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Examining Multifactorial Behavior Responses to ACEs (EMBRACE)

Project profile

Institution: Oklahoma State University
Principal Investigator: Micah Hartwell
Project Number: R41MC45951
Project Date: 09-01-2022

Age Group(s)

  • Adolescence (12-18 years)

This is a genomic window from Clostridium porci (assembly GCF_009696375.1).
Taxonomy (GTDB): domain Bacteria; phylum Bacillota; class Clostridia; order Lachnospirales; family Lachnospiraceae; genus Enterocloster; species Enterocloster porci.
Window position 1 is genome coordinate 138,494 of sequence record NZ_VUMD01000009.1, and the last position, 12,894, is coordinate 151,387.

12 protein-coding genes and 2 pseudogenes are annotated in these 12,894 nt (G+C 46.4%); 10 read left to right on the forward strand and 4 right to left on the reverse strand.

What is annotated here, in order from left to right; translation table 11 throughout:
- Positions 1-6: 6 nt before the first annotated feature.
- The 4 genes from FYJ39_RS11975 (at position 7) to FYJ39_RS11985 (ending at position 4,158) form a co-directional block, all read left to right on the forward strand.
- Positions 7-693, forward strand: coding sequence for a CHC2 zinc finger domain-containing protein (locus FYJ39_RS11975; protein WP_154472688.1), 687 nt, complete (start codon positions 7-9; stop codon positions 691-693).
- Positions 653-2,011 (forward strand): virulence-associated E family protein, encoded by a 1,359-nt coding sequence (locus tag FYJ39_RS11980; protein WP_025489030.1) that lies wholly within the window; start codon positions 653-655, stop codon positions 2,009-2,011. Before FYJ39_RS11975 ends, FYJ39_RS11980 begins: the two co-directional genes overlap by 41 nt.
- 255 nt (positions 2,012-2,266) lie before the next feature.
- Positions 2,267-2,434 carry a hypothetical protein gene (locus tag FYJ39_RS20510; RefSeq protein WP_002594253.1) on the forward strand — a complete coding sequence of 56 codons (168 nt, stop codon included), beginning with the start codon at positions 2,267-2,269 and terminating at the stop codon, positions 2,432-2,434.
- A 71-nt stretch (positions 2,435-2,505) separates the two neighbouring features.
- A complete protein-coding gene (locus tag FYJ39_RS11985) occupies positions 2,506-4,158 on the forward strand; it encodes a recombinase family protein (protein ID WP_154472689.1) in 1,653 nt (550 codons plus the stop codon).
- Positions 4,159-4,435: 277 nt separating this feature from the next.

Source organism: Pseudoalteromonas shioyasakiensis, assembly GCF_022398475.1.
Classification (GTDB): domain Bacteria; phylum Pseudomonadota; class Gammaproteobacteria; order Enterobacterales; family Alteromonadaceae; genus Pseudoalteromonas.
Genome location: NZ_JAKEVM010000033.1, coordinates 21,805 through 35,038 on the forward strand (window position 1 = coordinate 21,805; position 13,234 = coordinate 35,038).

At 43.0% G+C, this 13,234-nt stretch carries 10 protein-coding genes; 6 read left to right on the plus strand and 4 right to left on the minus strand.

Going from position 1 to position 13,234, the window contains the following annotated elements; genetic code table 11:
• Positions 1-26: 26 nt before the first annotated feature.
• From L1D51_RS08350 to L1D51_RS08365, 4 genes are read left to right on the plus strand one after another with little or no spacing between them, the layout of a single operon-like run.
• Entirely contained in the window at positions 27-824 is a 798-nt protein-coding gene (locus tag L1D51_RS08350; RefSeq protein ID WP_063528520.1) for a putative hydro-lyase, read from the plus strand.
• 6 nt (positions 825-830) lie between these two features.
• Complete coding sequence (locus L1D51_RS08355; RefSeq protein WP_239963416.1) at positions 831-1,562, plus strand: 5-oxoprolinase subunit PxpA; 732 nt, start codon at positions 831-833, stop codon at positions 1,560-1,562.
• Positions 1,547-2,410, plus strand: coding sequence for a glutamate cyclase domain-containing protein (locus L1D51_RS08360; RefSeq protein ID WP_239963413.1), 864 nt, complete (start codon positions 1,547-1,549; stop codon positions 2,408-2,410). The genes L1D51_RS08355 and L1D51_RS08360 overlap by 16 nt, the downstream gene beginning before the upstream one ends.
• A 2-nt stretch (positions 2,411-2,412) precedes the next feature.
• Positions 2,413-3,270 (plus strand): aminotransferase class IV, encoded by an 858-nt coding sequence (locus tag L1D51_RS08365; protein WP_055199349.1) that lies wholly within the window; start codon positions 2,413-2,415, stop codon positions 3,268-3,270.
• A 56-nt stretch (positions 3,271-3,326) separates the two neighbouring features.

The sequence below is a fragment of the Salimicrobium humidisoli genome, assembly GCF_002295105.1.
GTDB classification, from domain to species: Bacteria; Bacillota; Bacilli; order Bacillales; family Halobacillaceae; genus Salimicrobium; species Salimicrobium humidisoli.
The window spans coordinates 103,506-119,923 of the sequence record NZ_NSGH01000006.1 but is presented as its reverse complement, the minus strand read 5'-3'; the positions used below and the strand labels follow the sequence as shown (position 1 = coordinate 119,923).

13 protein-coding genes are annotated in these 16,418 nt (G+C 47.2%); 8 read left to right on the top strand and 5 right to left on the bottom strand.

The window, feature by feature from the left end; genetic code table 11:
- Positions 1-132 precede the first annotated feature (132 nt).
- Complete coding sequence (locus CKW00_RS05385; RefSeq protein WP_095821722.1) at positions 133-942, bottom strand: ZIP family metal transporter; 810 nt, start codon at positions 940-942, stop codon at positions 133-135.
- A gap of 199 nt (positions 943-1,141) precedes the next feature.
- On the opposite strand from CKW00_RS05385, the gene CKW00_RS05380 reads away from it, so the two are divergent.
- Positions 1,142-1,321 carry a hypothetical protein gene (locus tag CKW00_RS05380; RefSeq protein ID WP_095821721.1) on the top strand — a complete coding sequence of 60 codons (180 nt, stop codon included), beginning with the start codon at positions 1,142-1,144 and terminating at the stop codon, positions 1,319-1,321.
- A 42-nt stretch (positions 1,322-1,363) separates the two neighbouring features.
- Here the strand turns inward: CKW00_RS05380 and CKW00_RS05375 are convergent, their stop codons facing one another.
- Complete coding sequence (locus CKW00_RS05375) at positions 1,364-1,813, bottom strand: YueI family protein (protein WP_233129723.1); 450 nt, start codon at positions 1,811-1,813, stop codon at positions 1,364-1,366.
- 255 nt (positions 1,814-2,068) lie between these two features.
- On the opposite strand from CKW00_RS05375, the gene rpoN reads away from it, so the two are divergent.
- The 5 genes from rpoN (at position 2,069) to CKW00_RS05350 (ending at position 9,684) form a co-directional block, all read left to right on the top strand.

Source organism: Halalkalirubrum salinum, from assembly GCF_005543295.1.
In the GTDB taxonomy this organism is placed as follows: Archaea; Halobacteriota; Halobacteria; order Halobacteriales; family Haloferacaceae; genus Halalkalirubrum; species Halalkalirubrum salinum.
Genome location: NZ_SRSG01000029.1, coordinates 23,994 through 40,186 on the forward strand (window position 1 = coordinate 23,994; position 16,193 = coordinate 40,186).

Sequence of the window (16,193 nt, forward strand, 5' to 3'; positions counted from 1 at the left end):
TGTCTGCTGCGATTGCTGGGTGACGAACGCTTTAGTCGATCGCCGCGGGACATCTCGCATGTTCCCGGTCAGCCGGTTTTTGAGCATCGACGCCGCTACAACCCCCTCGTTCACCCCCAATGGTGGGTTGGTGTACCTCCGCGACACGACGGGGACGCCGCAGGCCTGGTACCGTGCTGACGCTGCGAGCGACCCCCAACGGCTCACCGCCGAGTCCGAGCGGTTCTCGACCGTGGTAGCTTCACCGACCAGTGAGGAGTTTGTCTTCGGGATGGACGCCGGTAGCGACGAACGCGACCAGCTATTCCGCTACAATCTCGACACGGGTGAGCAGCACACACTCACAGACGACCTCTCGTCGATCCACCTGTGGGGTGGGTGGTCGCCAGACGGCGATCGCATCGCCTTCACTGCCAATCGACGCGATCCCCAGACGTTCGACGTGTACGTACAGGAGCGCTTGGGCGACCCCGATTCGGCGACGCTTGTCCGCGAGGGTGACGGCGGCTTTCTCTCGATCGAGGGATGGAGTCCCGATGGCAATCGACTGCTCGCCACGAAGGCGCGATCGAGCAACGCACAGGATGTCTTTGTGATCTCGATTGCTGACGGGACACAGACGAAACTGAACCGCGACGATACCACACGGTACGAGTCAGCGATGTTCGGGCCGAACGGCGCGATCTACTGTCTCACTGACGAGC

ith the increasing prevalence of children with autism (CWA) in the United States and the well-documented accompaniment of mental and physical health disparities researchers and healthcare providers should be aware of the increased likelihood of early childhood trauma. The social determinants of health including household dysfunction and ACES that affect educational outcomes of CWA need further examination. In a systematic review Marie-Mitchell and Kostolansky (2019) posit a direct relationship exists between ACEs and educational attainment that can be mediated through social relationships including community services and primary care utilization. As resilience among CWA has been shown to be less affected by these adverse childhood experiences (ACEs) limited research has been conducted to measure the dose-response relationships between ACEs and educational outcomes nor brain development. We hypothesize that ACEs among CWA will directly and negatively impact educational outcomes and indirectly through access to educational assistance and professional service utilization. Further we will explore the impact of ACEs among the parahippocampal cortex of CWA - a region that processes contextual familiarity - which has shown deviations in development among other children in the presence of trauma. In Aim 1 we will create a quasi-causal statistical model of the relationships between ACEs and educational outcomes mediated through the use of mental health services and school special needs assistance programs using the 2016-2019 cycles of the National Survey of Children's Health to following aims. In Aim 2 we will use the Adolescent Brain Cognitive Development study to compare brain structures among CWA with and without trauma. Findings from this study could be used to support and prioritize social service and community interventions focused on ACEs among CWA